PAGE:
An intriguing debate is unfolding in the tiny Mediterranean island of Malta about whether television and radio stations owned by political parties are going against the Constitution – which demands impartiality in broadcasting news. In fact, this is the subject of an ongoing court case in the southern European nation.
Malta is the only EU country where its two major political parties, the governing Labour Party and the opposition Nationalist Party, own multi-media houses – a system that has fuelled stark political polarisation.
How did this come about? A Broadcasting Act implemented on June 1, 1991 opened the floodgates to a proliferation of private televisions and radio stations. This was done to introduce media pluralism and fight the state-media monopoly at the time.
National pride vs blind allegiance?
When I asked Saviour Chircop, former dean and associate professor at the faculty of media and knowledge sciences at the University of Malta, whether political parties should be allowed to own broadcast outlets, he insisted that national pride had been substituted by blindfolded party allegiance.
“In a small state like Malta, political party allegiance replaces national pride. Every issue is tainted with a political party assessment often leading to a lack of proper analysis and solutions. Over the years this modus vivendi resulted in paralysing and divisive adversarial relationships. Therefore, the issue of party-political broadcasting is ultimately whether one allows a national identity to emerge as the basis of nation-building.”
The output from these stations ranges from magazine programmes to arts, culture and discussion slots. But the leitmotiv is as clear as a bell. It’s a continuous rallying call to those who are blindly loyal to their parties. This agenda steals the spotlight in news bulletins and discussion programmes.
In fact, the continuous bombardment of content from the two main parties has led to an ongoing debate, because it clashes with the Constitution’s principles of impartiality in broadcasting. In August 2020 news portal Lovin Malta launched a crowdfunding campaign to challenge the legality of the licensing of these stations. Spearheading this crusade is Christian Peregin, the man behind Lovin Malta. In a Facebook post, he explained how these stations are breaching the Maltese constitution.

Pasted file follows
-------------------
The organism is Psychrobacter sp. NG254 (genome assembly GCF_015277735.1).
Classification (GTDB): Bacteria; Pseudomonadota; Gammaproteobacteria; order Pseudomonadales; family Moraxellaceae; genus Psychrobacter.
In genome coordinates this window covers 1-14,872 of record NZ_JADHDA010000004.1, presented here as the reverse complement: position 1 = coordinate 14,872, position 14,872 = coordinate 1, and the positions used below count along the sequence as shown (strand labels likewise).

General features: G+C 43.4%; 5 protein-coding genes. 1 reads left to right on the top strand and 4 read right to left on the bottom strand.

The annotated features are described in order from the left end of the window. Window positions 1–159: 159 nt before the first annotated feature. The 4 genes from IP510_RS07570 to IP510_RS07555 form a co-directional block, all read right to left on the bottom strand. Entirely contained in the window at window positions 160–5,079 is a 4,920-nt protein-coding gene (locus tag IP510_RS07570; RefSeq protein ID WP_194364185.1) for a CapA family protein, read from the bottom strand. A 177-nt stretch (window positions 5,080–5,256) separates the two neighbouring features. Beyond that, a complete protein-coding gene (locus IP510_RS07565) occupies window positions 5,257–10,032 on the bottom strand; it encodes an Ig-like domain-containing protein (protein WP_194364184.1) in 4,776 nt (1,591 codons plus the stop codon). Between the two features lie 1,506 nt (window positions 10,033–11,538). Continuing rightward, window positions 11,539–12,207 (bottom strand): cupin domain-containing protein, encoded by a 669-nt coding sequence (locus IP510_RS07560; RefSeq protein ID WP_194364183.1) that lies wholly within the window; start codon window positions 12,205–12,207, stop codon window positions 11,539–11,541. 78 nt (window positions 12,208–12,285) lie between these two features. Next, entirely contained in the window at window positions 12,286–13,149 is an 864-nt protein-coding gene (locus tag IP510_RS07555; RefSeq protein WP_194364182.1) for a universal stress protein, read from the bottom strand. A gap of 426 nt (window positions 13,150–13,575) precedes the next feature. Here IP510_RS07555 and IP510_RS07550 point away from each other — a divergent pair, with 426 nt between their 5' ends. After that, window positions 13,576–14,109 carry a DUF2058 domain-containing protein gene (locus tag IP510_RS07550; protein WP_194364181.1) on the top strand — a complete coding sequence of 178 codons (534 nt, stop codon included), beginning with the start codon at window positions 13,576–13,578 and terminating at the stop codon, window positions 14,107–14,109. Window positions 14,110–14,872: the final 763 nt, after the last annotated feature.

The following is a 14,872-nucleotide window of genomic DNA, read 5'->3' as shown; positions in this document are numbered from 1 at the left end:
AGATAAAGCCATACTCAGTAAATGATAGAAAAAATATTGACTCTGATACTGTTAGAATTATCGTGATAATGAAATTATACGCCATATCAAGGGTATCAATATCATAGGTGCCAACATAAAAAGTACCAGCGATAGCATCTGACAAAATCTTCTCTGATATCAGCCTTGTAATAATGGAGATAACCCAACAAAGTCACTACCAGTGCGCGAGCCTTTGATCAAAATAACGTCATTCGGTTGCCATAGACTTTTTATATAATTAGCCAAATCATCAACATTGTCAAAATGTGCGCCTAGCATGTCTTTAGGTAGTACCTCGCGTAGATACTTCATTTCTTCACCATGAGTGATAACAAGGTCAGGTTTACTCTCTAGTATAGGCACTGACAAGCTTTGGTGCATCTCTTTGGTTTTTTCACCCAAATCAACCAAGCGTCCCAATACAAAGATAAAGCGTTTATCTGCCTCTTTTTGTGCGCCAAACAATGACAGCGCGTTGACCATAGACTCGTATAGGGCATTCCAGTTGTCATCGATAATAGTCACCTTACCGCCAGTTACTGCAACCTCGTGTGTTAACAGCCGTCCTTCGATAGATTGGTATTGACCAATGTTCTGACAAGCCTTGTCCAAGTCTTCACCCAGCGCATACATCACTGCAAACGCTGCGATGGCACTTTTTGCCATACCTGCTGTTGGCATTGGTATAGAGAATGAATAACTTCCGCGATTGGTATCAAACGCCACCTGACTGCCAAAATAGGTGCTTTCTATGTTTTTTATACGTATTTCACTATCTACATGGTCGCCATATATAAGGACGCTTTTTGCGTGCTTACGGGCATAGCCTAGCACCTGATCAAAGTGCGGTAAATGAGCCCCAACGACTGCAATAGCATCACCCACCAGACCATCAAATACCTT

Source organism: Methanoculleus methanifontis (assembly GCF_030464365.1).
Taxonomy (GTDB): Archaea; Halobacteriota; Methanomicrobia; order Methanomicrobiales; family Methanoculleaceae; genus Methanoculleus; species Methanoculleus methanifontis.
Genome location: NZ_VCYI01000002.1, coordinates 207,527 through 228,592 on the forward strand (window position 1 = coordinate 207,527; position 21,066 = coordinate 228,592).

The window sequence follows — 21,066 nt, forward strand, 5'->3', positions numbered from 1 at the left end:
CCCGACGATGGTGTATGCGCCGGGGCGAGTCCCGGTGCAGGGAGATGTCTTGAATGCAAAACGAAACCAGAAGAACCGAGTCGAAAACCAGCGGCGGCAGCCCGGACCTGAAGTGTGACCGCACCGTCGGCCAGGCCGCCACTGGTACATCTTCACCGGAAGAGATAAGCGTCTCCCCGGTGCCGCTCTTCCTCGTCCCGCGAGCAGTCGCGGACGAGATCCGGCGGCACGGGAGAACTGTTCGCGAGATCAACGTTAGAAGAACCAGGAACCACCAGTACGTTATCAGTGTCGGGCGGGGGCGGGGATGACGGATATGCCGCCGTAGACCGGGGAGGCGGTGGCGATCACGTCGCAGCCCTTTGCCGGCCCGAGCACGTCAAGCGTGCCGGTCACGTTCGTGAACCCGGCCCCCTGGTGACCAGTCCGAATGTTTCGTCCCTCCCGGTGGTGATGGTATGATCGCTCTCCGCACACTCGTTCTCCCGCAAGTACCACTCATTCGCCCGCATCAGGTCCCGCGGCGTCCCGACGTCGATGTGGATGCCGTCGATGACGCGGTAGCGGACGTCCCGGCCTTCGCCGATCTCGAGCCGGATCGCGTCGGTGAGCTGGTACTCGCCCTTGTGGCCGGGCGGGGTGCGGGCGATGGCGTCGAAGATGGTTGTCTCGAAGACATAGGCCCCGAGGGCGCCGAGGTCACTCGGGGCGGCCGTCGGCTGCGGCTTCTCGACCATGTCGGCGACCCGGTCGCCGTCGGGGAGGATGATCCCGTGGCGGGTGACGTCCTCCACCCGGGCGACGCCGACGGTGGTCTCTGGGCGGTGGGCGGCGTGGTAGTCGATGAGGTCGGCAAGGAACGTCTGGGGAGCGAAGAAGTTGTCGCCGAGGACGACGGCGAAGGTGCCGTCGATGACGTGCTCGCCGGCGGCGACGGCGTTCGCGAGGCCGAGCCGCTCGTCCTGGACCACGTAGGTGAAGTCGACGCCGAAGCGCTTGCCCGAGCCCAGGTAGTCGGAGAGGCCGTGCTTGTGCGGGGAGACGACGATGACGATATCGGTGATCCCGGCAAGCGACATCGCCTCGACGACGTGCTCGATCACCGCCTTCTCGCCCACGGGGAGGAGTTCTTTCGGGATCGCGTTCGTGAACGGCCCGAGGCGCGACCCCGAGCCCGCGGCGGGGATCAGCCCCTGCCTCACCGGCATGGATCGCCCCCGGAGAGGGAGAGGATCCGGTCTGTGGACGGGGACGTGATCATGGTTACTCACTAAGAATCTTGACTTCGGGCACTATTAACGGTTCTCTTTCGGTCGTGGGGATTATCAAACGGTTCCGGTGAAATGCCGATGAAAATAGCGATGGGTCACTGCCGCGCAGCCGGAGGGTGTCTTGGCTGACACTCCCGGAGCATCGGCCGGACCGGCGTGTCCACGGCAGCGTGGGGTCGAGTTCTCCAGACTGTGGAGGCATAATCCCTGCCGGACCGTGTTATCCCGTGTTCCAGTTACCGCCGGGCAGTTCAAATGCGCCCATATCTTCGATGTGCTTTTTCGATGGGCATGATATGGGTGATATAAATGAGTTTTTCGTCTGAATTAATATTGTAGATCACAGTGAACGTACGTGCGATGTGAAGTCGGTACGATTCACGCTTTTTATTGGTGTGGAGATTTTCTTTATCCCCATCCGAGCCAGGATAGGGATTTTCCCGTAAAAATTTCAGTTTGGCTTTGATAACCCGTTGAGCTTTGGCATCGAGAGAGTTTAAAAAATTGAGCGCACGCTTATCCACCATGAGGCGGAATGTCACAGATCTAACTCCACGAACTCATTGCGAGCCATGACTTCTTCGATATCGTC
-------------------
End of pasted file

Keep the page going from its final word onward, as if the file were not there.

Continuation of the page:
According to Peregin: “Party media created a culture of misinformation and spin”. They also “brainwash people into believing that there are only two ways of thinking: red or blue” (red is traditionally associated with the governing Labour Party, while blue is generally known to represent the Nationalist Party). He added that “they allow politicians to escape accountability by drowning out real journalism.” His aim, he claimed, is to “safeguard everyone’s right to impartial broadcasting instead of political propaganda.”
Peregin also pointed out that the political party stations haven’t published their audits and are struggling financially – making them dangerously dependent on hand-outs from business owners.
It’s an open secret that these media outlets put their respective political party under heavy financial pressure. This is evident in the regular fund-raising marathons, which call on the faithful to cough up money for the maintenance of media outlets, in addition to the parties’ normal running costs.
Peregin’s arguments were apparently not well received by Robert Cremona, head of news at Net TV, the Nationalist Party station. Cremona said that their platform did just the opposite to what’s being claimed, and, in fact, political party stations are impartial in their narratives. He sidelined the issue by calling for a collective effort to improve the broadcasting law.
On the other side of the fence, Jason Micallef, executive chairman of ONE productions said that their station had been “instrumental” in aiding the progress of Maltese society and described the recent concerns by Lovin Malta as a ‘vicious attack’.
Former chief executive of the Broadcasting Authority, Pierre Cassar, believes that the political stations have become a main staple of the Maltese broadcasting landscape and have provided a launching pad for many budding journalists and broadcasters. He, however, acknowledged the contrasting interpretations of impartiality as reflected in the Constitution and the Broadcasting Act. And it is precisely this point that the courts will have to decide on.
So, the ball is now with the Maltese courts, with a hearing scheduled for April. This is expected to be a lengthy process as it is essentially deciding whether provisions in the Broadcasting Authority go against the spirit of the Constitution.
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